Screening of Rang De Basanti at HOME by PVR Cinemas
I don't remember the last time I watched a film sitting on a couch, sipping on a lager. And neither can I recall a time when the director of the film was seated next to me sipping on red wine. The film was 'Rang De Basanti' and I had a nice chat with Rakesh Omprakash Mehra about it, and cinema. How Netflix and mobile screens are changing cinema and why <Kabir Singh> is such a ravaging box office success despite its cringe-worthy, eponymous character. "Good or bad, it's about starting a conversation," says Mehra. "As a director, I would hit stagnation without criticism."
Home, a delectably curated space, adjoining PVR
Director's Cut in Delhi's Vasant Kunj, came to the capital in February, after debuting in Mumbai. With it came PVR's floating property called "Screening Room", which brings together commercially acclaimed films and their makers to its select patrons. Mehra came to Delhi to give a masterclass on his favourite film, like Anurag Kashyap and Sriram Raghavan did in Mumbai. Zoya Akhtar is next on PVR's radar.
"It's about creating a space for a pre- and post-film experience," says Sanjeev Kumar Bijli, joint managing director, PVR.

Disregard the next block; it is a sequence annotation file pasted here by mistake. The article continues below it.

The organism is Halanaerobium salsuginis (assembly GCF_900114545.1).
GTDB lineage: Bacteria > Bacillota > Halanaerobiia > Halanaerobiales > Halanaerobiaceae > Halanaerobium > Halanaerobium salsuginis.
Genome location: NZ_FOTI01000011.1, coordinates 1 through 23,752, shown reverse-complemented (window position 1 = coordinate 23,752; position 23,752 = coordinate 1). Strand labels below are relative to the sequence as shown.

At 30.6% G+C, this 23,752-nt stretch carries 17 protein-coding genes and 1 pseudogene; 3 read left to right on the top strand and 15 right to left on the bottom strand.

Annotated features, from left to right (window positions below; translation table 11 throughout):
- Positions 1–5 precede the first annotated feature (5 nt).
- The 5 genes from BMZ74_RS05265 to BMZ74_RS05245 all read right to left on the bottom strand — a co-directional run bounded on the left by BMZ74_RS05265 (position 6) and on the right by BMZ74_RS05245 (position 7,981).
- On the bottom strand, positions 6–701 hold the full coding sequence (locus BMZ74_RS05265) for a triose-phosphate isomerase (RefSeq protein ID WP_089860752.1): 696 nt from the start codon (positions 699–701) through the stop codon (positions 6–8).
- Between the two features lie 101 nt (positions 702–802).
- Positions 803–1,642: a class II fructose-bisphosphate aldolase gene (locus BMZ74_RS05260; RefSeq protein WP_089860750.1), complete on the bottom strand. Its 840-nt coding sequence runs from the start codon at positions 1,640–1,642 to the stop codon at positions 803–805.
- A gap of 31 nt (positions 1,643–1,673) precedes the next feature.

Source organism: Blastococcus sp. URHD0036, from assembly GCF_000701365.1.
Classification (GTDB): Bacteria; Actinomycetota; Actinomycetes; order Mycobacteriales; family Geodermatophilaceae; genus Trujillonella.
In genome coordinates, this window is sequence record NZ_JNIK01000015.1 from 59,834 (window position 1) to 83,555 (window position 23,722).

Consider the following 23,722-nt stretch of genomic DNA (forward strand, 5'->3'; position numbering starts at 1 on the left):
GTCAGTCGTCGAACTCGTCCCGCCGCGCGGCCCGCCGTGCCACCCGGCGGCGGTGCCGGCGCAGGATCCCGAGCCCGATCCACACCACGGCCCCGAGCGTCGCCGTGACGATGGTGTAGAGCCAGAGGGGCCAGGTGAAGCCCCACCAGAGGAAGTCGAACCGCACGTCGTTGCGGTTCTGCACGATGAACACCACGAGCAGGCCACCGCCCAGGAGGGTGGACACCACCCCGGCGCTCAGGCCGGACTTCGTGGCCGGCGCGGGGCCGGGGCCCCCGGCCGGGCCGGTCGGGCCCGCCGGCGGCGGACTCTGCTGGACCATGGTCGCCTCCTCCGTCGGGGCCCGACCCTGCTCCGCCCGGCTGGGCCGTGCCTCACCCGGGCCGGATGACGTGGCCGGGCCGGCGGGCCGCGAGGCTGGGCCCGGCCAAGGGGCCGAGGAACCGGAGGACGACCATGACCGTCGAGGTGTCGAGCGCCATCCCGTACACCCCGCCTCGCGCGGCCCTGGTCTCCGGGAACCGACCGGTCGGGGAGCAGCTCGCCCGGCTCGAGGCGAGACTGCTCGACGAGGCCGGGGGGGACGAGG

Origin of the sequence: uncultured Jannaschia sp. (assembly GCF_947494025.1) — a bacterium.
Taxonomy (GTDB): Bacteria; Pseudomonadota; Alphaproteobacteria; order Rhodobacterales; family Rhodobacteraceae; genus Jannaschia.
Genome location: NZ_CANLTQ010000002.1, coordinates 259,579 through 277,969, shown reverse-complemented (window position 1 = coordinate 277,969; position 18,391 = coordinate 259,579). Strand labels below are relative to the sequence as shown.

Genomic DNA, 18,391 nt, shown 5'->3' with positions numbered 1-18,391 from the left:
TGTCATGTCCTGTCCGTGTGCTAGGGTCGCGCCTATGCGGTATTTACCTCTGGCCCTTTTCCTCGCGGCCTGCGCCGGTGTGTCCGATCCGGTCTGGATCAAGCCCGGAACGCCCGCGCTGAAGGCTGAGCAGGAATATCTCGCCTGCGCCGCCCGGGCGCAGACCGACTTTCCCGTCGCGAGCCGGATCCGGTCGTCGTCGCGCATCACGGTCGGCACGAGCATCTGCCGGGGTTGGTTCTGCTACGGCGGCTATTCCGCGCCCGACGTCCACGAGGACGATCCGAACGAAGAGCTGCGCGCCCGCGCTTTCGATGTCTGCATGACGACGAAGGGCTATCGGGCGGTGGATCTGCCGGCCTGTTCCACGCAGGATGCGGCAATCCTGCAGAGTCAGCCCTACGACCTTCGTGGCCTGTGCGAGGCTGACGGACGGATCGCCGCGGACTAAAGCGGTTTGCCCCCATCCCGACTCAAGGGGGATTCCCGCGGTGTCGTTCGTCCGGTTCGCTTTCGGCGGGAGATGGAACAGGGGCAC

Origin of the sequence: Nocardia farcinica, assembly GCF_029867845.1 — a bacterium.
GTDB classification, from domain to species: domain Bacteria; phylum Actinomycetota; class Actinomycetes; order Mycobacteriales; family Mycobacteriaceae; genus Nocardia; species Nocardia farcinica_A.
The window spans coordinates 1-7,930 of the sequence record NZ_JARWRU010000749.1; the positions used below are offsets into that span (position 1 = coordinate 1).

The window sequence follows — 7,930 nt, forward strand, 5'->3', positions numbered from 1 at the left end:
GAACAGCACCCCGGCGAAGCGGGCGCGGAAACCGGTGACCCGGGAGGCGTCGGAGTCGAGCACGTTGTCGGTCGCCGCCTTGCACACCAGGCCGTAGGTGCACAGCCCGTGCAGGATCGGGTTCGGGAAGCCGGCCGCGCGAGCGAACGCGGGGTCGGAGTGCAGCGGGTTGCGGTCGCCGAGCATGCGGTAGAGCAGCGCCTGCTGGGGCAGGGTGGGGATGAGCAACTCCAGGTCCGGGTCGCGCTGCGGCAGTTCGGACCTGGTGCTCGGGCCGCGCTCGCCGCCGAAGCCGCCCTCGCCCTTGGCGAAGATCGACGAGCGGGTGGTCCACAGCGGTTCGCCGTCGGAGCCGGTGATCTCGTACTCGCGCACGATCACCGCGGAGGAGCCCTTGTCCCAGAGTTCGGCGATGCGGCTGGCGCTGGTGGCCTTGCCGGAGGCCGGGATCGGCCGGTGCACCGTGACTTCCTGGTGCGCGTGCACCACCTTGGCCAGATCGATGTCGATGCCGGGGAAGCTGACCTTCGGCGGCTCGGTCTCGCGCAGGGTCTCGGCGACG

Sit by the bar and feast on sushi while you're at it.
The membership for PVR Home costs Rs 150,000, which gives one access to its club amenities, including a glorified living room space and a terrace bar, and discounts on tickets for Director's Cut and the exhaustive F&B menu. Yearly renewal is Rs 50,000. Apart from having directors come and talk about their films during 'Screening Room' events, it has a weekly calendar of performances, which include live jazz bands and stand-up acts, along with casual movie nights.
Next on PVR's agenda is to regularly screen popular foreign films and create discussing around global cinema. "There wasn't an audience for it in Delhi earlier, but now there is a growing one," says Bijli. It's poised to be Siri Fort auditorium hosting a film festival but with red and blue couches, table lamps, a bar and a neatly dressed staff in full swing. It's for cinema lovers and the elitists in them. Watch and learn people, one film at a time.